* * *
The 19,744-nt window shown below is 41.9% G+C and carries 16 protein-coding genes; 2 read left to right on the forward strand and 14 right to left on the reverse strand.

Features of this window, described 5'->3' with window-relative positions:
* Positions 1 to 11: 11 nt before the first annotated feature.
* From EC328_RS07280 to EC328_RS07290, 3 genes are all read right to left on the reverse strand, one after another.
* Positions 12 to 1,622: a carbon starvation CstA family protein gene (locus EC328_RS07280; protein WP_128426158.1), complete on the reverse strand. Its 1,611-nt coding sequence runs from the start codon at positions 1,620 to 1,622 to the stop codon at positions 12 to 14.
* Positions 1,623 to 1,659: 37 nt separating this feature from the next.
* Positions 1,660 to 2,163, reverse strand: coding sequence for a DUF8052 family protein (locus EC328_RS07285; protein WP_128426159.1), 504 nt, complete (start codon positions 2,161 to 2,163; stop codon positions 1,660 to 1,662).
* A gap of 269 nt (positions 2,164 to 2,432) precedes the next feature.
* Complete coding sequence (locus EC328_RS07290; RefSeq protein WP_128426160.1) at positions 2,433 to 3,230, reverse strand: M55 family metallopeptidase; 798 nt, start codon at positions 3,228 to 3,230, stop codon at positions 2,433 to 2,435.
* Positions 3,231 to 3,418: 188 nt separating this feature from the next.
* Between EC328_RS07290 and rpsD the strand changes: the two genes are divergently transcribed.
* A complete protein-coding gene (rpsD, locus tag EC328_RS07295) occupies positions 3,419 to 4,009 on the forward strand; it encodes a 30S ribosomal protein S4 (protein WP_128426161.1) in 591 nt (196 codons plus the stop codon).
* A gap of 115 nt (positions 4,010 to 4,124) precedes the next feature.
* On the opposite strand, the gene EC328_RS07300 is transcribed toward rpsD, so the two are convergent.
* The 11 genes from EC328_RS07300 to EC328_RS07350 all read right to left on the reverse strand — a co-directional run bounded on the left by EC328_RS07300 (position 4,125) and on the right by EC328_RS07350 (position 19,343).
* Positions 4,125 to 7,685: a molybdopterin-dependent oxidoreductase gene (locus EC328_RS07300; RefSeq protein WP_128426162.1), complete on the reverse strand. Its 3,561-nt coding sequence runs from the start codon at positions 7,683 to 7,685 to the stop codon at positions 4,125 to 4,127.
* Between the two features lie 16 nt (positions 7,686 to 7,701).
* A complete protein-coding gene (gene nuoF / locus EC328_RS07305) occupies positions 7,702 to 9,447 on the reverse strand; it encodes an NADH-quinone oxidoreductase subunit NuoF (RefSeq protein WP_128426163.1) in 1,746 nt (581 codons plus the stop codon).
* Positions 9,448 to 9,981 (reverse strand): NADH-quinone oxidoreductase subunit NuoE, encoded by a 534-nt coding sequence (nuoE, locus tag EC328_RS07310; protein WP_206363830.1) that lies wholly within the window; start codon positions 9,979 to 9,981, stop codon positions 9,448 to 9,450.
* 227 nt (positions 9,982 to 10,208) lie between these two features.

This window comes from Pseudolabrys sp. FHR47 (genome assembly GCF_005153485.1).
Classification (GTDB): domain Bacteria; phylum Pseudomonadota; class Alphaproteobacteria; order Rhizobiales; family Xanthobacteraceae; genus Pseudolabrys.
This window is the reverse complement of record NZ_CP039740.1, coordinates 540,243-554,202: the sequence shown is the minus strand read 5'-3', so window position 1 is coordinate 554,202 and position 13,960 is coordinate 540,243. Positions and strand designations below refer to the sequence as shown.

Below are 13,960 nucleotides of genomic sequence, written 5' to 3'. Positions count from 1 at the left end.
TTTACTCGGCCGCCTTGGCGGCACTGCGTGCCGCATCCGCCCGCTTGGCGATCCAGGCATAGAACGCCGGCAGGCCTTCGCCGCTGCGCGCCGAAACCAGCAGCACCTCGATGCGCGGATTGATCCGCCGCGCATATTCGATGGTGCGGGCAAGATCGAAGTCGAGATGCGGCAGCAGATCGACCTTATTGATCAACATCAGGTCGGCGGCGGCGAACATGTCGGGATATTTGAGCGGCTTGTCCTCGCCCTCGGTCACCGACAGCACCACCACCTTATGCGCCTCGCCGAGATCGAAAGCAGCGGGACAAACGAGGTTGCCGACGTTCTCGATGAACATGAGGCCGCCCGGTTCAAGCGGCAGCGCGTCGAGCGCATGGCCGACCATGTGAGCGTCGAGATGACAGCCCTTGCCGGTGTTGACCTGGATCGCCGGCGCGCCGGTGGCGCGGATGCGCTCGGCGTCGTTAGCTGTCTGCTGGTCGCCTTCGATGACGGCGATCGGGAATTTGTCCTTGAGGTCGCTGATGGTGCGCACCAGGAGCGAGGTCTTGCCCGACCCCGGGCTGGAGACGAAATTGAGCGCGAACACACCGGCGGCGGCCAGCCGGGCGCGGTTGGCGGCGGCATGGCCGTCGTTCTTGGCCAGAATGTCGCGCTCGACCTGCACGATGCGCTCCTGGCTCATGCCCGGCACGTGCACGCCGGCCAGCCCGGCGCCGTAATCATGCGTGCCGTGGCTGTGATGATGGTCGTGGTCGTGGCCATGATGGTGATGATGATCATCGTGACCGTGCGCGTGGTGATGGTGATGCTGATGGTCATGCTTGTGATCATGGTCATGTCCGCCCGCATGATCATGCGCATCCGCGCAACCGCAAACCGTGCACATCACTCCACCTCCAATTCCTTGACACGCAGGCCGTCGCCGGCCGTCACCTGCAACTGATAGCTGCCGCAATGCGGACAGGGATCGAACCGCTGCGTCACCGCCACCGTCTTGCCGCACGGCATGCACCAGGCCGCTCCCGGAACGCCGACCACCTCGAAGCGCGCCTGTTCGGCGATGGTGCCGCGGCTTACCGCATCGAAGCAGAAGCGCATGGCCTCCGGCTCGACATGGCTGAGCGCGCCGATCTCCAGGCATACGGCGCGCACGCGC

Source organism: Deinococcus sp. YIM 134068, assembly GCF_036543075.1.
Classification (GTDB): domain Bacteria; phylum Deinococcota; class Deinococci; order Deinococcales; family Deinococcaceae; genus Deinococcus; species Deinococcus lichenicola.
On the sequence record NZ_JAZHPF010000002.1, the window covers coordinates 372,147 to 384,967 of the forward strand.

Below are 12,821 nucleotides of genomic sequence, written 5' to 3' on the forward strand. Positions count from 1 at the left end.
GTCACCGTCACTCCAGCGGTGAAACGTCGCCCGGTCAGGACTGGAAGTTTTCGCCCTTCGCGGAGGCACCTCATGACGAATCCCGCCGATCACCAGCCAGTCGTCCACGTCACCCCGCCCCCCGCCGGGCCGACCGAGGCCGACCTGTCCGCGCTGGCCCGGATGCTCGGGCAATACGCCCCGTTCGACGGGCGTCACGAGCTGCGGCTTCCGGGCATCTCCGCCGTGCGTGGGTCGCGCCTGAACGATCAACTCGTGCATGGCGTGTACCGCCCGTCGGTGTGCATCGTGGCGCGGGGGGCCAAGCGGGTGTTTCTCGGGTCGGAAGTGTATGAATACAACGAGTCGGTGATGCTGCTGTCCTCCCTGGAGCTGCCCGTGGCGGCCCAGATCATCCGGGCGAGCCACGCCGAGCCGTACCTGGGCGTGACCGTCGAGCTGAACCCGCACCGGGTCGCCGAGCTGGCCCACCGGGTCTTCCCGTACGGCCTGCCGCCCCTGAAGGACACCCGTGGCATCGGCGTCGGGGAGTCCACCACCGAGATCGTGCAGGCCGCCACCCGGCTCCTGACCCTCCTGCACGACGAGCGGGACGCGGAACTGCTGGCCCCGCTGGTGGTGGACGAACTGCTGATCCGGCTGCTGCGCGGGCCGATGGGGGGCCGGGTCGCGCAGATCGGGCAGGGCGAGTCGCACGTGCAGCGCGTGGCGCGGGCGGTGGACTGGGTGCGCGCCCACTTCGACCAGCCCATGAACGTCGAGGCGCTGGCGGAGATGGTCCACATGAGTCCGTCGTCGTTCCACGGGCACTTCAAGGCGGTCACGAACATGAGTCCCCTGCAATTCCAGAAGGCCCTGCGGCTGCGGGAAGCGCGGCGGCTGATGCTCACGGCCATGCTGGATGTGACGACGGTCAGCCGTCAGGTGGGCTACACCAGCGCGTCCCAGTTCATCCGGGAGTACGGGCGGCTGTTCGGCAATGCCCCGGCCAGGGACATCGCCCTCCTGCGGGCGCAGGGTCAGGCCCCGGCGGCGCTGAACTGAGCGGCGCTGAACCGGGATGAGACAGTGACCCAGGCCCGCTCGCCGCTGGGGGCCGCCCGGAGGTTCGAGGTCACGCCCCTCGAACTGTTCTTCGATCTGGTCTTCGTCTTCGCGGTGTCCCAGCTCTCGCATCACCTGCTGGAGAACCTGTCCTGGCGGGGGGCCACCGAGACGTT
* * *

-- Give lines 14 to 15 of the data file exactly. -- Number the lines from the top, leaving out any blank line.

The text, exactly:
* On the opposite strand, the gene EC328_RS07300 is transcribed toward rpsD, so the two are convergent.
* The 11 genes from EC328_RS07300 to EC328_RS07350 all read right to left on the reverse strand — a co-directional run bounded on the left by EC328_RS07300 (position 4,125) and on the right by EC328_RS07350 (position 19,343).